I was in my twenties when I read the book, and like Bill says, except for the hijacking of the plane, there is little action in the novel, but I was absolutely blown away by the book. There was a hidden power to it that grabs you. I've read numerous books since that borrowed the concept of a hidden land of eternal romance, but none has come close to Lost Horizons.

Mike Stamm said...

I read it 3-4 years ago (when I was 60, give or take), on my father's recommendation. (He had read it when he was in his 30s, perhaps.) I thought it was a good idea not particularly well handled, but nevertheless oddly memorable. I found a VHS tape of the original film (I've heard nothing good about the '73 musical version), but have yet to watch it; this is an incentive to do so soon.

Rick Robinson said...

I read it a couple of years ago, though I'd seen the Coleman film on TCM a decade or more ago. I didn't remember much about the movie, so it was like coming to the book fresh. I thought it was pretty good, but not as good as I'd expected.

Todd Mason said...

John Simon approvingly quoted Judith Crist about the 1973 musical: "It would take Ross Hunter to remake a 1937 film as a 1933 film."

Yvette said...

I read this late in the day as well. Dropped right into it. Loved it perhaps a bit more than you did. But I do remember seeing the film eons ago though if you asked me about it, I would not be able to say much except that I know I enjoyed it.

Cap'n Bob said...

I saw the Coleman movie when I was a kid and liked it, but remember little. Wasn't this the first paperback from Dell or one of those publishers?

Anonymous said...

Don't know if it was first, but it came from Pocket Books, I think.

And, it is Colman, not Coleman. Yes, I am a pedant.

sas

Todd Mason said...

I believe that between them, the last two comments have it correct--the first Pocket Book was thei pb of LOST HORIZON...

James Reasoner said...

I remember reading this when I was in college and liking it, and I even recall that it was one of the books I read sitting on the front porch of the house I grew up in, but that's all I remember.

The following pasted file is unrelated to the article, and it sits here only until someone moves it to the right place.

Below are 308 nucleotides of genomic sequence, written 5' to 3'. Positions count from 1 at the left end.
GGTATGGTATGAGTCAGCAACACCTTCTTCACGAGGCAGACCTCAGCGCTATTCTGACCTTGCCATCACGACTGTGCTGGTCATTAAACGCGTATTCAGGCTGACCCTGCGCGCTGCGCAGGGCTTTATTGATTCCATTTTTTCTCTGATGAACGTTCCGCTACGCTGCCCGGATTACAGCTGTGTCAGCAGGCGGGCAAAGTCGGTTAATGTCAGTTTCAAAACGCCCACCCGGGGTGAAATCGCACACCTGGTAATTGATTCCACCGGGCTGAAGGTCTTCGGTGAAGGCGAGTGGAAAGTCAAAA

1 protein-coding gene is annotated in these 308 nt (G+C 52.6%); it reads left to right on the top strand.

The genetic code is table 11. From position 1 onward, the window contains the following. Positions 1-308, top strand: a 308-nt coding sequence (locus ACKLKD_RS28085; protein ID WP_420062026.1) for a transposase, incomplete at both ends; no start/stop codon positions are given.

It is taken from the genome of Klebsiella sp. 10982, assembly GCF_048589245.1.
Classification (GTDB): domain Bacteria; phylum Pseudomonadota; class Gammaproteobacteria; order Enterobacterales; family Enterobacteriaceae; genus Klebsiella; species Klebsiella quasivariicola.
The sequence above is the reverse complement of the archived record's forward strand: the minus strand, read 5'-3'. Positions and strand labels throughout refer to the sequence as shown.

Mathew Paust said...

Damn, now I've got to read it! My dad spoke endlessly of Shangri-la (where I hope he's finally made it to) but I don't think I've read the book or the movies, either. **heading back to the stacks to see if our library has a copy**

James Reasoner said...

When I was growing up, about ten miles from where I lived was the Shangri-La Dude Ranch. For whatever that's worth.

Abbey said...

Mum was a Ronald Colman fan, so when I grew up in the late 1950s I knew exactly who he was, what Shangri-La was too. I first read the book at age 12, bless libraries!

Never saw the film until the old Brattle Cinema in Cambridge ran a marathon - possibly somebody who didn't have a precise understanding of the story figured since it had some fantasy in the plot, that therefore it could logically be part of a 24-hour SciFi Marathon? But that's how I first came to view Shangri-La the film, in an awful black'n'white chopped up (not "restored") version in the mid-1970s, but on a big screen. early morning..., think I was one of the four remaining patrons awake? anyway, most of the fans had come for the goofy - and some wonderful - Big Bug and Earth Collides films from the 50s, this wasn't their thing. (pre-Star Wars btw).

Since then have seen entire restored Library of Congress version as well as the wonderful film made about restoring it, both shown on PBS and/or TCM at least ten years ago.

Anybody read the mystery Hilton wrote, something about a school? Think he may have written two mysteries, actually.

Bill Crider said...

I've read only this one. Might give one of the mysteries a try.